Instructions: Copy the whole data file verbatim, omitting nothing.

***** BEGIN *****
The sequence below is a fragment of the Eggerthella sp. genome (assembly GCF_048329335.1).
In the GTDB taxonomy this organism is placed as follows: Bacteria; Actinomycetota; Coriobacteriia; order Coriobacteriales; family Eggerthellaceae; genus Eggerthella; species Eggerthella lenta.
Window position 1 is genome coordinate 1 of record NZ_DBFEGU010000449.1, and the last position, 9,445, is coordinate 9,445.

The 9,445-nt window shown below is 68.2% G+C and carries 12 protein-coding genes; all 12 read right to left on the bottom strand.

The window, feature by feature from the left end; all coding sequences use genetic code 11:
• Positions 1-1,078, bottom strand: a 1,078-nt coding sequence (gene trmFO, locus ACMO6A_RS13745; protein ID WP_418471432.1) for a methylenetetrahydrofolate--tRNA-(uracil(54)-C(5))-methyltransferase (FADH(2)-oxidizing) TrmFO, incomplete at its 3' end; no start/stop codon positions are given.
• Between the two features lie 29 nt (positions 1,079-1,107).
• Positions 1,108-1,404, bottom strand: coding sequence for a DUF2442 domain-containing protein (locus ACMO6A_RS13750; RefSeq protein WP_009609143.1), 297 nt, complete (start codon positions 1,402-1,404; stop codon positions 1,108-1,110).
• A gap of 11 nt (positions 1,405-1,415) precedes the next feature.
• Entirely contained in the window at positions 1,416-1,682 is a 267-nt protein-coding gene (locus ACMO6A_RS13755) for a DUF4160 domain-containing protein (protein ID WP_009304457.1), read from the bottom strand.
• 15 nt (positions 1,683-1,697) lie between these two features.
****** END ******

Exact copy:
The sequence below is a fragment of the Eggerthella sp. genome (assembly GCF_048329335.1).
In the GTDB taxonomy this organism is placed as follows: Bacteria; Actinomycetota; Coriobacteriia; order Coriobacteriales; family Eggerthellaceae; genus Eggerthella; species Eggerthella lenta.
Window position 1 is genome coordinate 1 of record NZ_DBFEGU010000449.1, and the last position, 9,445, is coordinate 9,445.

The 9,445-nt window shown below is 68.2% G+C and carries 12 protein-coding genes; all 12 read right to left on the bottom strand.

The window, feature by feature from the left end; all coding sequences use genetic code 11:
• Positions 1-1,078, bottom strand: a 1,078-nt coding sequence (gene trmFO, locus ACMO6A_RS13745; protein ID WP_418471432.1) for a methylenetetrahydrofolate--tRNA-(uracil(54)-C(5))-methyltransferase (FADH(2)-oxidizing) TrmFO, incomplete at its 3' end; no start/stop codon positions are given.
• Between the two features lie 29 nt (positions 1,079-1,107).
• Positions 1,108-1,404, bottom strand: coding sequence for a DUF2442 domain-containing protein (locus ACMO6A_RS13750; RefSeq protein WP_009609143.1), 297 nt, complete (start codon positions 1,402-1,404; stop codon positions 1,108-1,110).
• A gap of 11 nt (positions 1,405-1,415) precedes the next feature.
• Entirely contained in the window at positions 1,416-1,682 is a 267-nt protein-coding gene (locus ACMO6A_RS13755) for a DUF4160 domain-containing protein (protein ID WP_009304457.1), read from the bottom strand.
• 15 nt (positions 1,683-1,697) lie between these two features.